IPO Allotment Process is an important part of the IPO process. It is a way for companies to distribute their shares to the public as part of their initial public offering (IPO).
A company’s initial public offering (IPO) demand is heavily influenced by the grey market premium, also known as the IPO GMP. This is calculated on the basis of interest and activity on the grey market.
This begins informally on the unregulated market after the IPO date and price range have been announced. An IPO’s premium is often considered by investors when deciding whether to invest, since it provides insight into the offering’s chances of success.
However, the grey market premium can vary greatly and is not a guaranteed predictor of an IPO’s performance. A number of factors influence IPO subscription levels, including market conditions, investor sentiment, and overall subscription levels for the IPO.
As such, it should be considered alongside other relevant information and analysis when evaluating an IPO investment opportunity.
IPO Allotment is the process by which a company distributes its shares to the public. It happens before a company goes public and it helps in orderly distribution of shares. This is done to avoid any possible confusion or ill-effects that could arise due to over-the-counter (OTC) trading of these shares. Apart from this, it also creates transparency about how many shares each individual has in a company.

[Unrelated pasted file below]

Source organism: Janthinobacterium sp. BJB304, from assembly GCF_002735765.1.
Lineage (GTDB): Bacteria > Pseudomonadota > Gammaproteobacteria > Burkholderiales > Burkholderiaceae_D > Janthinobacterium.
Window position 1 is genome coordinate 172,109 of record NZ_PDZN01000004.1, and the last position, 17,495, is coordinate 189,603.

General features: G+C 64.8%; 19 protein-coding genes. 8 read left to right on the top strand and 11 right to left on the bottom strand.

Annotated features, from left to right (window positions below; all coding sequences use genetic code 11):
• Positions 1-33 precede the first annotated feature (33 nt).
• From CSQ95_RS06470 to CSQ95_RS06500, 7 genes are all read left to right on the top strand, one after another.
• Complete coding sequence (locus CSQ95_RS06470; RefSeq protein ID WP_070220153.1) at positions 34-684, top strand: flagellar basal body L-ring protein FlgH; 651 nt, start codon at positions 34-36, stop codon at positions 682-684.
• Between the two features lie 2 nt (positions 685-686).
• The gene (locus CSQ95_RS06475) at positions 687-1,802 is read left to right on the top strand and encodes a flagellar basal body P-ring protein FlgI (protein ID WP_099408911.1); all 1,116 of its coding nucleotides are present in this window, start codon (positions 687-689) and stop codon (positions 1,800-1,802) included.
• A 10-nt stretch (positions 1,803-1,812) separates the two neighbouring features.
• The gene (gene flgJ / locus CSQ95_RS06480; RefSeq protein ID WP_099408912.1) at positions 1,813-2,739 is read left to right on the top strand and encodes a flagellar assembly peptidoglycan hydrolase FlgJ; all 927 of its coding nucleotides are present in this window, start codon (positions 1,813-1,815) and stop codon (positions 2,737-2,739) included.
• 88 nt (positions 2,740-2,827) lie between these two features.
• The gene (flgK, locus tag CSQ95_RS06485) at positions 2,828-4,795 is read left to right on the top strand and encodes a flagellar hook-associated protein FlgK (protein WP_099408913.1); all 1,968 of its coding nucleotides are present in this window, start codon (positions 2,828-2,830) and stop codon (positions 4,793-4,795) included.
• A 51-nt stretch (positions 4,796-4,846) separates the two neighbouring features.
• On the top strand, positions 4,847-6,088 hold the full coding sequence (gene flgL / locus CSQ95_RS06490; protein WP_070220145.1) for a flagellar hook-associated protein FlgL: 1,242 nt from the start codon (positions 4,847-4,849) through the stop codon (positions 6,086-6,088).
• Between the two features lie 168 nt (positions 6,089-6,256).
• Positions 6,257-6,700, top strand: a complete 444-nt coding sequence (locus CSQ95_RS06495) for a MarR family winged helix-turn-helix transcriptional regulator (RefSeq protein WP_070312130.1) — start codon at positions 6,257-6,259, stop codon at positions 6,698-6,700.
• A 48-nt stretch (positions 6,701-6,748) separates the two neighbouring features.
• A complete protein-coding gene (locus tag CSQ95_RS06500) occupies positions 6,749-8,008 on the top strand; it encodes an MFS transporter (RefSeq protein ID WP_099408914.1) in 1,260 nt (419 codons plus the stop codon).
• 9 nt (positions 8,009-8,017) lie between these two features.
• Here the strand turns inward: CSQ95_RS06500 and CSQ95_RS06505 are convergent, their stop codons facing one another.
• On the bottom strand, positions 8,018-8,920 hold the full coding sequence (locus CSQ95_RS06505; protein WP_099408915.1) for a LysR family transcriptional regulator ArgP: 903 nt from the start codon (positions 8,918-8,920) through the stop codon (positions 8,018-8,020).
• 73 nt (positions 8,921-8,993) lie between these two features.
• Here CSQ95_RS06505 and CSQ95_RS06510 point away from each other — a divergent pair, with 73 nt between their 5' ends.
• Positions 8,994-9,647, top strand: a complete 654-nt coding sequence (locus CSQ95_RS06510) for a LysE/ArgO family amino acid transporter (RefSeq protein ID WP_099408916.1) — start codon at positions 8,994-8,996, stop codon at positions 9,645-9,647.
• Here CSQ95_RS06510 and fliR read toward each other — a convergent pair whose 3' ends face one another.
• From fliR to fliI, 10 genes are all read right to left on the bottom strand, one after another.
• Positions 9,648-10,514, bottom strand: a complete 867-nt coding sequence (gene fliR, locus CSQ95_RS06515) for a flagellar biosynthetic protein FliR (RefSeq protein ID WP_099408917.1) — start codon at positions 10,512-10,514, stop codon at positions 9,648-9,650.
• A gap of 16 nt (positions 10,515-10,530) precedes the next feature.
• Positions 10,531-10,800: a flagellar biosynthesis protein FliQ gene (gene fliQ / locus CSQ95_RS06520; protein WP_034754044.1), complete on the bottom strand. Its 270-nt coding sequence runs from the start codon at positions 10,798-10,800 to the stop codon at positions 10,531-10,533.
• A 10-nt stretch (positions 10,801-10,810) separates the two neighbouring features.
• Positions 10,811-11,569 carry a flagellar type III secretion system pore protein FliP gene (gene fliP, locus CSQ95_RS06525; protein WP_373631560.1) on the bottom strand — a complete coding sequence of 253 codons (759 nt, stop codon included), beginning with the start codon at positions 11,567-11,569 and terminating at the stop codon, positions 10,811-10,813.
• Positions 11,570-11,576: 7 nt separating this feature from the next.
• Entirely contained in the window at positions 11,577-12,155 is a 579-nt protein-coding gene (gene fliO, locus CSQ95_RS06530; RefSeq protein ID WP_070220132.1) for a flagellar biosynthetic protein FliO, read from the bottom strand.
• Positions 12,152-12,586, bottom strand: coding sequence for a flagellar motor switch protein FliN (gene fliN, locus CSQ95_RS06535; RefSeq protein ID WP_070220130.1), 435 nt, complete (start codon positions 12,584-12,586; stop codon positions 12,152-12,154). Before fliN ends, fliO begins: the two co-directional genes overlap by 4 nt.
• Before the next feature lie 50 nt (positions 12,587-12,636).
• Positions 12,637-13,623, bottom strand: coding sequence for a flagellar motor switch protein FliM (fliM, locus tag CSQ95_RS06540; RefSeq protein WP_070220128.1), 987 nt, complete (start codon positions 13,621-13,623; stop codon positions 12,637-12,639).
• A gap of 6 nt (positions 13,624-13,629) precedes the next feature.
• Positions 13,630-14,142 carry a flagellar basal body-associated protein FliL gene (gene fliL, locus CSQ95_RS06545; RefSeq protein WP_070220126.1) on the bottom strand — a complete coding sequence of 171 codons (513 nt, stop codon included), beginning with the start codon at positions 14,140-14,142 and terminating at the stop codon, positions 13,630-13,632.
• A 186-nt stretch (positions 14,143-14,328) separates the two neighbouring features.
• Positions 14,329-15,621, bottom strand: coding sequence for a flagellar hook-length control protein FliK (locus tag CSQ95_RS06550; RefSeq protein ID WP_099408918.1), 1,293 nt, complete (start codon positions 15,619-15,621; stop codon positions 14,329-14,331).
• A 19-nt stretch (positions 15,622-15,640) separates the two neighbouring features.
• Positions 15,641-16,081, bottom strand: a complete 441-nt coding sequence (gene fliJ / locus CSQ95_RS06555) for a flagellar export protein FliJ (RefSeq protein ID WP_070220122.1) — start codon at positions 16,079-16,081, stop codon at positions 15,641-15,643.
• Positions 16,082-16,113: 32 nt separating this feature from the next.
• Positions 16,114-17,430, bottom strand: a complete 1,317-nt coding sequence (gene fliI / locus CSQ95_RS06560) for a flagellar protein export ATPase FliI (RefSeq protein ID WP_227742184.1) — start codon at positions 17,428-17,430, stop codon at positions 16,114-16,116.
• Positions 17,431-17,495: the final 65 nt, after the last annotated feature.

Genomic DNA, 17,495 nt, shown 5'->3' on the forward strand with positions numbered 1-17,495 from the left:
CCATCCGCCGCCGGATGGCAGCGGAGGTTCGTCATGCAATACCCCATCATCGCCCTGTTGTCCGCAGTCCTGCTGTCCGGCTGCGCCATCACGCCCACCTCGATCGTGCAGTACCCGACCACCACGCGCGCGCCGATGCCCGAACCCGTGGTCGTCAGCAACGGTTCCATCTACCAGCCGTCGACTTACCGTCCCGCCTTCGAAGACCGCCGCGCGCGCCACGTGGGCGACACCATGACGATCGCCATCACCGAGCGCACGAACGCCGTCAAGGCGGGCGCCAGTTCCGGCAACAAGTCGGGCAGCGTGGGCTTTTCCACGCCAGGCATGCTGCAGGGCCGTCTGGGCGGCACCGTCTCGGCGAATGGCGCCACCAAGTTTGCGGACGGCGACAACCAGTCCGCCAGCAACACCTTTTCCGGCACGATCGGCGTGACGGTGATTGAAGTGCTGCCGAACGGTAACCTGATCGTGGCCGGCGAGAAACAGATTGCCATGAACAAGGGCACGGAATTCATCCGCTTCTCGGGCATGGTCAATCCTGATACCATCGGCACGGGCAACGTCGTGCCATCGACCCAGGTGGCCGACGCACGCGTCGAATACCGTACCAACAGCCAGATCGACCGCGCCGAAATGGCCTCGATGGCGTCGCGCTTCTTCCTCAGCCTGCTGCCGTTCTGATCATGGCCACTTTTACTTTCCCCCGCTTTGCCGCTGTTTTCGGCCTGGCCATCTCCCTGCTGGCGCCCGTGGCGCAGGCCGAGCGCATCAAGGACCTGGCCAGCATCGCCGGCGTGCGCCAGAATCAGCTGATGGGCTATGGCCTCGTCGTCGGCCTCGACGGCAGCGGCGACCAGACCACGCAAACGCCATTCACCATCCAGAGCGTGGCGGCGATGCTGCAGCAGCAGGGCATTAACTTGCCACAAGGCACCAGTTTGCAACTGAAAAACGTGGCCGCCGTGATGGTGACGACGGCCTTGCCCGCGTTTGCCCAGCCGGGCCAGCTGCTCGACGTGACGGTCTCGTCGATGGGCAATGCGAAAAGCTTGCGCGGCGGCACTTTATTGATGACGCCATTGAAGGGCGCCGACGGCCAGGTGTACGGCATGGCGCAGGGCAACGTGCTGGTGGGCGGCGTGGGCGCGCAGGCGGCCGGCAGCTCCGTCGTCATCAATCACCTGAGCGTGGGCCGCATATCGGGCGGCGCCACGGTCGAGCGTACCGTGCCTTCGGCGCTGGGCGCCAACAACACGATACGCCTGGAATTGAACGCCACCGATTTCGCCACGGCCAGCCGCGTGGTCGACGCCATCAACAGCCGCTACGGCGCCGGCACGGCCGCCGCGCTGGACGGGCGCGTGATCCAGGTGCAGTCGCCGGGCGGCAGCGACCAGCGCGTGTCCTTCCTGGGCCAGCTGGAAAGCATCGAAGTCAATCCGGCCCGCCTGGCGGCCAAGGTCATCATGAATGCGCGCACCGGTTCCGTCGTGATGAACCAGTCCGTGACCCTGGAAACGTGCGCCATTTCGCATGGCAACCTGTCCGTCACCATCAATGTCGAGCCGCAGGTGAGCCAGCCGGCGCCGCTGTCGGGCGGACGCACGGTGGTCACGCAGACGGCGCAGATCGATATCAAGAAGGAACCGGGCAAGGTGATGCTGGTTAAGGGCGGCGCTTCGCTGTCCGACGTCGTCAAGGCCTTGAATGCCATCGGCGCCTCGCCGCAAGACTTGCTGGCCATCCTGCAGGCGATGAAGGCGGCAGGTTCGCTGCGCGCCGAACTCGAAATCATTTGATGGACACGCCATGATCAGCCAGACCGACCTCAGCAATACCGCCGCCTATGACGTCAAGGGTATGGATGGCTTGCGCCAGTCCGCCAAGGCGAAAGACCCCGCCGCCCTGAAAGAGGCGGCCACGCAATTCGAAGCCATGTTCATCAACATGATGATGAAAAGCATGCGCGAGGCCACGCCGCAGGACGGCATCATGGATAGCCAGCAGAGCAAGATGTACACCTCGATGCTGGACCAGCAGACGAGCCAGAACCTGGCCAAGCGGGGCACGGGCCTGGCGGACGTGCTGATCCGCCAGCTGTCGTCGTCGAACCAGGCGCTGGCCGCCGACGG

A company goes public through an IPO, which allows the public to bid on its shares. The bids are submitted and registered online. This process determines the final number of successful bids for the IPO. IPO Allotment process has different scenarios.
The following two scenarios may apply to a company’s situation:
- The total number of successful bids is less than or equal to the number of shares offered by the company.
- The total number of successful bids is more than the number of shares offered by the company.
In the first case, if the total number of bids is less than or equal to the number of shares offered, all applicants will be assigned shares.
In the second case, if the total number of bids is more than the number of shares offered, the Securities and Exchange Board of India (SEBI) requires that at least one lot be allotted to each individual who has applied. This requires more planning for the allotment process.
Assume, 20 investors have applied for an initial public offering (IPO) at the cut-off price, which is the offer price at which the shares are issued to the investors. Each of these investors has placed a bid for a number of shares ranging from 1 to 5.
If the total number of shares to be allotted is 10. A lottery will be conducted by the registrar and only 10 investors who win the lottery will receive shares against their IPO application.
This guide provides an overview of the current IPO allotment process in India. Please note that the rules and regulations governing this process are subject to change, as the regulator, SEBI, regularly updates them to reflect the current market conditions. However, SEBI’s commitment to protecting the interests of small investors is likely to remain constant.